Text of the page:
Native to southern Mexico and Central America, papaya is now cultivated in most tropical regions, including Hawaii, where it was introduced in the early 1800s. Today, Hawaii is still the only U.S. state where papaya is commercially grown.
There are two main papaya varieties: Mexican, which can weigh as much as 10 pounds, and the much smaller Hawaiian type seen in grocery stores. Sometimes known as a tree melon or pawpaw, papaya is known not just for its rich sweet flavor, but also for its use as a meat tenderizer.
Initially green and somewhat bitter in taste, papayas are butter-yellowa when fully ripe and shaped like a pear. Their pale-orange flesh has dozens of small, black, gelitonous seeds at the center, similar to a melon.
Unripe papaya is used in some areas of the world as a vegetable substitute, but is not recommended as a food when green, unless cooked. Recommended ways to eat papaya includes its juice, which is sometimes added to other natural fruit juices because of its pleasing taste, but it's also wonderful in salads, salsa, and, of course, all by itself.
Health Benefits of Papaya
Vitamin C is one of the strong points of papaya, providing a whopping 144% of the daily recommended value per serving, which is great as an infection fighter as well as a free radical-scavenging antioxidant. Other vitamins include 31% of the daily value in vitamin A, required for healthy skin, mucous membranes, and vision, and especially effective against macular degeneration. Papaya provides 13% of the DRV in folate, and good amounts of fiber and potassium, a cell and body fluid component that helps control heart rate and blood pressure.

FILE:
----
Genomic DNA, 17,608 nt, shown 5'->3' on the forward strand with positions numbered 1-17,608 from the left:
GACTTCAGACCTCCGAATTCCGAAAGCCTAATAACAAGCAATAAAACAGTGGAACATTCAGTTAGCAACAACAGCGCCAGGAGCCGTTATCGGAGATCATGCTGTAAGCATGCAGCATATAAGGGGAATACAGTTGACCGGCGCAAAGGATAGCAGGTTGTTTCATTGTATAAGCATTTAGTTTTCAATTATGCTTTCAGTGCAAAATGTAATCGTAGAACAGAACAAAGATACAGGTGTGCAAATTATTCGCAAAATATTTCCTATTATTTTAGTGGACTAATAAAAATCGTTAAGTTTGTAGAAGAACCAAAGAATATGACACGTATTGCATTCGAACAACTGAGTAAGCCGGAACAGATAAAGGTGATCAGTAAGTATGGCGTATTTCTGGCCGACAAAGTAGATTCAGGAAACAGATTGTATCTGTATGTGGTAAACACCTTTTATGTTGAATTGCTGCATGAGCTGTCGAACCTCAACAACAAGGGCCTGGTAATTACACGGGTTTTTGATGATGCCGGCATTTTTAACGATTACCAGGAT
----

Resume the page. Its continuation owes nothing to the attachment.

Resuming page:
The B vitamins in papayas such as folic acid, pyridoxine (vitamin B6), riboflavin, and thiamin (vitamin B1) are called "essential" because they're required by your body, but not produced by your body, so they need an outside source to provide what is needed to metabolize - that's why including foods like papaya in your diet is important.
Papaya is a natural remedy for many ailments, including atherosclerosis, heart disease, and rheumatoid arthritis, and helps keep your digestive and immune systems healthy. Papaya also contains the flavonoid beta carotene, which studies have proven to help protect against lung and mouth cancers. Other flavonoids, namely lutein, zeaxanthin, and cryptoxanthins, have potent antioxidant properties against free radicals that can wear down your body and cause premature aging and degenerative diseases.
Papayas contain 212 amino acids and several enzymes, including papain, a proteolytic enzyme that has an anti-inflammatory effect on the stomach, including swelling and fever that can develop post-surgery. Papain helps proteins digest faster, which discourages acid reflux, and has demonstrated effectiveness in treating ulcers and even relieving irritable bowel syndrome. Papaya seeds have been used in folk medicine to treat parasite and ringworm infections.
However, consume papayas in moderation because they contain fructose, which may be harmful to your health in excessive amounts.